I am in a mood today. So-o-o-o, I’ve just got to ask. When will some crazy cell phone or accessory manufacturer go after the under-24 market with, uh, wearable, but nearly invisible gear? Say, Bluetooth piercings?
I just returned from the AFI theatre in Silver Spring, Md., where I watched the film “Good Night, And Good Luck“. I can’t speak for George Clooney’s motivation for making the film, but the topic certainly is timely considering the U.S. government’s anti-terrorism stance.
As a writer and former journalist (former in current job only), the topic attracted my interest. I credit the director for creating a real sense of being there, even filming in black and white. Wikipedia and Museum of Broadcast Communications offer excellent bios on the film’s protagonist, Edward R. Murrow.
This afternoon, my buddy from down the street dropped by a new, 17-inch iMac, the hot model with built-in iSight camera, Front Row, and remote control. We had planned an Apple Store trip together, when the iMac arrived for sale. But my work schedule wouldn’t accommodate the time off. We had agreed to an even swap. He would take my Dell Media Center PC, so he had always planned on buying the iMac anyway.
The Media Center’s departure is emotional, because of the attachment to watching television. The dual-tuner let me record two TV shows at the same time. The DVR also meant more TV watching and still too much time wasted channel switching like a mindless hamster running a wheel. Going nowhere.
Just about every year, PC Magazine columnist John Dvorak writes about the death of Apple. He’s been wrong every year—actually about lots of things he writes about. Now he claims that there is media bias in favor of Apple, because, “today’s newspaper and magazine tech writers know little about computers and are all Mac users. It’s a fact”.
He continues, “I could list 50 [technology writers.] Readers should thus not be surprised by the overcoverage of Apple Computer. Every time Steve Jobs sneezes there is a collective chorus of ‘Gesundheit’ from tech writers pounding away on their Macs”.
Now that Apple has a store selling videos, I’m wondering if there should be some other content for download. I’m thinking TV commercials. There are certainly some TV ads that are fun to watch and […]
Yesterday, I received a postal mail offer from one of the local car dealers for a pre-approved auto loan. The paper had a toll-free number to call with a code to get the loan amount. Being in a curious mood, I rang and discovered that (supposedly) I was pre-approved for $22,500. Walk in and walk out with a car, no money down.
We drive a clunker 1989 Volvo 740 that my wife curses almost everyday. So the idea of a new car is appealing, and $22,500 is lots of spending power. It’s a helluva lot of debt, too. As momentarily tempted as I was, no car loan. We’ll drive the clunker and get by.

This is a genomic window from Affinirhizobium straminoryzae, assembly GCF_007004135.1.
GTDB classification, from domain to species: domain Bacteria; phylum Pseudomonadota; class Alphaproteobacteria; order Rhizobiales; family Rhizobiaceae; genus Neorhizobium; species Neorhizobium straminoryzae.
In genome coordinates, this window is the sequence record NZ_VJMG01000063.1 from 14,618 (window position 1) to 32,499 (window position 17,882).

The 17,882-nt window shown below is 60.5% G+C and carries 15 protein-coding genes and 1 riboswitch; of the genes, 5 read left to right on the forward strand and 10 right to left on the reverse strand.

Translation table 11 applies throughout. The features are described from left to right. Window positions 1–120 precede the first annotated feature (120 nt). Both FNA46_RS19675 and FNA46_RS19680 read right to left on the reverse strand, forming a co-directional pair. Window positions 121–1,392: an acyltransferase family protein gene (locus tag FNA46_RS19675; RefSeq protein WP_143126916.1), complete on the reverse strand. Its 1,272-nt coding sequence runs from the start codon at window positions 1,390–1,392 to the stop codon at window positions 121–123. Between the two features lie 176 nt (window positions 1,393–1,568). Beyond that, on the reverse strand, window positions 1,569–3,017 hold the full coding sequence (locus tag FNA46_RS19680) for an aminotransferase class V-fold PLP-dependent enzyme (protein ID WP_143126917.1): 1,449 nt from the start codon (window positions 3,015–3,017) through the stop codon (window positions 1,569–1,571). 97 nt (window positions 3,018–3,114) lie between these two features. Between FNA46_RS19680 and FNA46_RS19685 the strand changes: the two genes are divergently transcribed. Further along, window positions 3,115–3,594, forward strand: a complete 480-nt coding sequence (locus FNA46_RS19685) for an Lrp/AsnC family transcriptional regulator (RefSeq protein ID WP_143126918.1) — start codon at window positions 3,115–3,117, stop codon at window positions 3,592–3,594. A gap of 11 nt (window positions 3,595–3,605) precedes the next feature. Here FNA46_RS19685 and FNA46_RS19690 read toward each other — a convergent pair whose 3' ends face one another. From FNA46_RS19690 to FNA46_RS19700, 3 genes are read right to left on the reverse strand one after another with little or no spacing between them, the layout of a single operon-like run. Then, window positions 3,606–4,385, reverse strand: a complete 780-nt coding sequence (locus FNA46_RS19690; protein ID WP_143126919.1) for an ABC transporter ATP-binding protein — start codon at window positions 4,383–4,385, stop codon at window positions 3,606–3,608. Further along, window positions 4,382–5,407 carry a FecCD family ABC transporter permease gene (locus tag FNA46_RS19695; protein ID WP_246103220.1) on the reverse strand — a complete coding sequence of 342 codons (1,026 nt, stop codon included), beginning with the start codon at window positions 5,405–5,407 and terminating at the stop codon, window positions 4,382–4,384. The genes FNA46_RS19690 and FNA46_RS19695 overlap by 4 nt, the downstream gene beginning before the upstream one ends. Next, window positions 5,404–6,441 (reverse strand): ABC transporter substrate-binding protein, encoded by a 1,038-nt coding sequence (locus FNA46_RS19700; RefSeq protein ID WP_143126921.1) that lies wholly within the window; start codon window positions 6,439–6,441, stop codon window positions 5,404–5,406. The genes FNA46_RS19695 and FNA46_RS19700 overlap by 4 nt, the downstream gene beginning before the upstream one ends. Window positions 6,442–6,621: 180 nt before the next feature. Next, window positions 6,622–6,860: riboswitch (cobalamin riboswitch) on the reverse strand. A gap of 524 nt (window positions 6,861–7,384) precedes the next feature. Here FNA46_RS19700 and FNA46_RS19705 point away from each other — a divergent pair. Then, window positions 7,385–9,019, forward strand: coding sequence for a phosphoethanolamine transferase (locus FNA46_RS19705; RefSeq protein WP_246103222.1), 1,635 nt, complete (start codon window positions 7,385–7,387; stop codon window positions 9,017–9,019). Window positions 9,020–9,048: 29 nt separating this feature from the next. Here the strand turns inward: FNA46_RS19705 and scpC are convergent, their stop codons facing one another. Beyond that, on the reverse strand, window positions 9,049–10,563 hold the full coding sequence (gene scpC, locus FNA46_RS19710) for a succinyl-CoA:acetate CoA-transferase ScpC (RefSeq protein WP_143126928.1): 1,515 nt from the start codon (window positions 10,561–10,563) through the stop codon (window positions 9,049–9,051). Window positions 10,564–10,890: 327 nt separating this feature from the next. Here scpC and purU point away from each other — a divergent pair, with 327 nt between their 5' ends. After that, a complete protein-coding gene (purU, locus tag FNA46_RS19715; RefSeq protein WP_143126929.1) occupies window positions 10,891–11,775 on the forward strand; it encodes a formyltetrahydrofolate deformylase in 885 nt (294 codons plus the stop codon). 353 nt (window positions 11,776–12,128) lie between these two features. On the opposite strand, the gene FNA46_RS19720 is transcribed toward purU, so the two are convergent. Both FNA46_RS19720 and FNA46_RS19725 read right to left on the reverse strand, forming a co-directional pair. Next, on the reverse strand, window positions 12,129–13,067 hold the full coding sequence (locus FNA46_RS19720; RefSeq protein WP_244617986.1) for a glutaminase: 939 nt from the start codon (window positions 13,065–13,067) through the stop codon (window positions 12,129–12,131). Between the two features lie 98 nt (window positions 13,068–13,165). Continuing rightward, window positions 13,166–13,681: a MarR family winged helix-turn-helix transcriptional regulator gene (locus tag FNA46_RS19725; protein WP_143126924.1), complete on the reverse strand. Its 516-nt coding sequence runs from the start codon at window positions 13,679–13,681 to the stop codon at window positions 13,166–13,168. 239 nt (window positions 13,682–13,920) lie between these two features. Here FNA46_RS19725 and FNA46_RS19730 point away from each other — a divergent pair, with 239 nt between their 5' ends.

Yesterday, I had an engaging IM conversation with Nate Mook of Betanews fame about companies and how they operate. The topic had been Microsoft and its position with respect to younger companies. The IM exchange below picks up where Nate speaks of a book he is reading.
The company also announced a new video-based iPod. I even got the Mac entertainment repositioning right. Apple released a new iMac with built-in video camera and new entertainment interface called Front Row.
I feel more comfortable hanging myself out in the wind over here on my personal site than my work blogsite. Normally, that’s where I’d put a post like this one, but there is just too much chance my speculation is wrong. So…regarding Apple’s mystery announcement planned for tomorrow, I’m ready to make a prediction.
For some time, I’ve suspected that Apple might have a an iTunes-like video service in the works. And that’s where I’ll place my bet on tomorrow’s announcement, a video service, perhaps with music videos, TV content, and video podcasts. I’ll go further and predict a video-capable iPod and (if Apple is smart) Mac repositioning around digital entertainment.
I have used digital cameras for a long time, at least as far back as 1997. The photo of my daughter and her grandfather was taken in late 1998 with a digital camera I can’t recall. I suspect that it was Kodak’s then top-of-the-line 1.6 megapixel shooter, which sold for more than a thousand bucks. A year later, I moved up to Canon’s PowerShot S20, a lightweight (for the time), full-featured 3-megapixel digital camera.
Today’s New York Times story, “Why-Do-It-Yourself Photo Printing Doesn’t Add Up” presents premise: Home printing costs anywhere from 28 to 50 cents a print, depending on who you believe (manufacturers or Consumer Reprorts). Consumers can get their digitals printed elsewhere for as little as a dime a print. More consumers are choosing the lower-cost options.
The story cites some analyst numbers showing a sharp decrease in home photo printing (48 percent of the photo prints made, down from 64 percent during the previous 12 months). From the news story: “Despite the ceaseless efforts of manufacturers to convince consumers that printing at home is fast, convenient and a whole lot of fun, the evidence shows that many people are tuning out the marketing”.
My father-in-law visited over the last two-and-half days. I didn’t spend as much time with him as I wanted to, because of my work schedule. That’s too bad, because my wife’s father is an amazing man.
He’s 83, still spry, alert, and interested in continuing to grow and mature his character. He flew out to Philadelphia and drove down to Washington for the visit. Later, he braved the pelting rain (more than five inches fell in the Washington, D.C. area over the last two days) to drive back to Philadelphia, before going onto New York and then back to California.